The Profound Importance of Challenges (Part 1 of 4)

Posted by Dwayne Spradlin on Nov 22, 2011 10:48:50 AM

by Alph Bingham and Dwayne Spradlin

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Topics: Innovation Insights, Challenges

Stepping on the Gas: Fighting the Urge to Back Away From Business Risks

Posted by Dwayne Spradlin on Nov 8, 2011 1:53:15 PM

By Dwayne Spradlin, CEO, InnoCentive

I recently attended NASCAR Racing School as a birthday present from my family. And it was an incredible experience. In the midst of the searing Texas heat, I was given several hours of instruction on both the car and the rules of the road. Somehow, Texas Motor Speedway looks less daunting on television than when you’re sitting in an actual racing car. Did I call it a car? My mistake. It is a rocket engine with a steering wheel. And the banked areas of the track have a much more severe incline than you could imagine. I must say that even though I pride myself on being even keeled, my heart was pounding.

The highlight of the school is taking several laps around the track at whatever top speed you feel comfortable with. In reality, you follow an experienced driver, so when you are ready to go faster, you signal to the car in front of you by coming within a few yards of their car, which is the sign to accelerate – both terrifying and invigorating at 140 MPH (not actually sure why a headset isn’t a better idea).

I grew up learning to drive near Chicago and I assure you, I-94 is not sufficient coursework for being a NASCAR driver. Although it felt like an eternity, I was driving on the roadway for less than 30 minutes. My top speed? Just under 150 miles per hour, not even close to the speeds professionals must manage every day. This was the adrenaline rush of a lifetime!

Adrenaline or not, stepping on the gas was not a natural act. Every fiber of your being senses danger because, in your head, you know that man should not be going this fast. There was an ever present fear that something bad was right around the next bend. Self-preservation and fear of the unknown are hard to overcome because they are instinct. Professional drivers must have a certain skill set, including a level of fearlessness.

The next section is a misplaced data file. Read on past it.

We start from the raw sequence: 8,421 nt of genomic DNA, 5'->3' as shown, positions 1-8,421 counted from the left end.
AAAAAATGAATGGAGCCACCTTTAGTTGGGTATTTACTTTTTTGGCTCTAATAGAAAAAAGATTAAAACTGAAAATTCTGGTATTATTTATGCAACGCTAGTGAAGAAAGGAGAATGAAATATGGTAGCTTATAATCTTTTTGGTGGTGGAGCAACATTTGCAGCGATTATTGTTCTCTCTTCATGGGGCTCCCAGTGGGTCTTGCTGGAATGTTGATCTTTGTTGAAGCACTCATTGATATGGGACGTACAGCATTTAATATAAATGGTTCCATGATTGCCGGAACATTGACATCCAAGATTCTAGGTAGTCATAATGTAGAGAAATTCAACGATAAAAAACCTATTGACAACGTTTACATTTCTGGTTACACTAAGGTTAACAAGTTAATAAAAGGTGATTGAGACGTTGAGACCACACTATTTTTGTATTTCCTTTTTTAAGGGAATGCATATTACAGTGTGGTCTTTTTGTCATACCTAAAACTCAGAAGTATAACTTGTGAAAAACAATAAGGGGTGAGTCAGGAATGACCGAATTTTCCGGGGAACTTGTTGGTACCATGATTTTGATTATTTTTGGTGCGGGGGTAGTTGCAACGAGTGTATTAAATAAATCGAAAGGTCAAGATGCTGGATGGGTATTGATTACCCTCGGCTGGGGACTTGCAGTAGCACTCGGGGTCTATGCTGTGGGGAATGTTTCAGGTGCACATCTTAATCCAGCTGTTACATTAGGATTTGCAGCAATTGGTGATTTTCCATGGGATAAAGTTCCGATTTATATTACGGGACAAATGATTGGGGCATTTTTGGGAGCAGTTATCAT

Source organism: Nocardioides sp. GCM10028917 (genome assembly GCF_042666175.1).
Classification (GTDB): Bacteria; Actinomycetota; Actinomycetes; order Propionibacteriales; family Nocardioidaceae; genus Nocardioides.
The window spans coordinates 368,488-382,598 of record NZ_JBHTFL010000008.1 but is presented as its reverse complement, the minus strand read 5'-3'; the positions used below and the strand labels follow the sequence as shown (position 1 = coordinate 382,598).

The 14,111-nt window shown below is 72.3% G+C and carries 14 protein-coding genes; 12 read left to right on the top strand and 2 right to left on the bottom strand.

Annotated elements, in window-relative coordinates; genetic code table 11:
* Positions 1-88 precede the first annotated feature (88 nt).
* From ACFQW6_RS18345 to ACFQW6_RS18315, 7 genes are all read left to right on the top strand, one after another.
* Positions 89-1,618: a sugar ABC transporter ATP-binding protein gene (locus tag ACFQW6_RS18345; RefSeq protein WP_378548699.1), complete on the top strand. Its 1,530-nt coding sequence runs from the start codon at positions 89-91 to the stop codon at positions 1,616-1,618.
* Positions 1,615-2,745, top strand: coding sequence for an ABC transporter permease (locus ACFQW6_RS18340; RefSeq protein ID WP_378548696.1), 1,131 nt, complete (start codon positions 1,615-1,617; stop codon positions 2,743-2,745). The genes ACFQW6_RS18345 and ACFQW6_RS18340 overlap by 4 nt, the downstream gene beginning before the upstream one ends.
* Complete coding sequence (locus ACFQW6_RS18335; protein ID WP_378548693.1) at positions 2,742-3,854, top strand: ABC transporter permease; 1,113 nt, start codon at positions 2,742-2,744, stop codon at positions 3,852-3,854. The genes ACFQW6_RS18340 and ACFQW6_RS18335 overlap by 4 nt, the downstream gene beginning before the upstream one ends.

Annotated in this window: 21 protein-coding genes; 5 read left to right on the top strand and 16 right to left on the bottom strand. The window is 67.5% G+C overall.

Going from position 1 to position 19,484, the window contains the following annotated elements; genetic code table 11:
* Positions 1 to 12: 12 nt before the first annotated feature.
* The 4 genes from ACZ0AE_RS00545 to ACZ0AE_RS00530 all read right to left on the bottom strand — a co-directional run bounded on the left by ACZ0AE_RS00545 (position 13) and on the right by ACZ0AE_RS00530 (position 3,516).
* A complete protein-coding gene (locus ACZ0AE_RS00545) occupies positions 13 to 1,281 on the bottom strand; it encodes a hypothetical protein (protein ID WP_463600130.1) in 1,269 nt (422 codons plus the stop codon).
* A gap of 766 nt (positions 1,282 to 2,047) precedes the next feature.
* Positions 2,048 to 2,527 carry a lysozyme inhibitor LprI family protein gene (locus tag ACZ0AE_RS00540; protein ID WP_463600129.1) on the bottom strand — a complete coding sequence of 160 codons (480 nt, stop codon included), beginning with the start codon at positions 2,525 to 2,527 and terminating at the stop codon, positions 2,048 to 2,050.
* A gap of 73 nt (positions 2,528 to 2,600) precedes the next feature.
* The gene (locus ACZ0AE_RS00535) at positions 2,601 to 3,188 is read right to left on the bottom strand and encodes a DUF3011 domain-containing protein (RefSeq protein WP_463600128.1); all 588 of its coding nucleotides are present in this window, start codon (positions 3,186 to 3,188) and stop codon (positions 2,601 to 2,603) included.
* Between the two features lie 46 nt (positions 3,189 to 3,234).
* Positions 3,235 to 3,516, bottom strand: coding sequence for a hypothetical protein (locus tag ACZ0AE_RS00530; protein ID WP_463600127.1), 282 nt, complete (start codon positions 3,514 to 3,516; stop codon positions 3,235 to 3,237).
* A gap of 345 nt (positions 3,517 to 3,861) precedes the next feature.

The same is true of change agents within organizations. They know that the organization conforms to a certain set of rules. The safety margins are built in and the performance of the vehicle is well understood. Standard operation procedures, culture and management systems ensure that; employees follow their “experienced drivers” to reach a desired destination at their comfortable speed. To go outside that comfort zone is to take an organization into new territory, to push the comfort level. Suggesting an organization can deliver higher performance levels is suggesting that current systems are inadequate. Pulling ahead puts you right in the sights of all the other cars on the track, signaling to all the spectators that those other cars are falling behind. And those other cars are not going to exit the track. They are going to fight to keep things just as they were. Although challenging the status quo within an organization may not feel life threatening, it may feel career threatening.

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Topics: Innovation Insights

Don't Let a Good Idea Get Away!

Posted by Dwayne Spradlin on Oct 28, 2011 12:55:14 PM

Recently we challenged a team of students from Tufts to create a video in their own voice about what it means to be a problem solver. And to make it particularly challenging, we gave them no resources or guidance.  They'd have to make magic happen with only their creativity, energy, a video camera, and a PC for editing.

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Topics: Challenges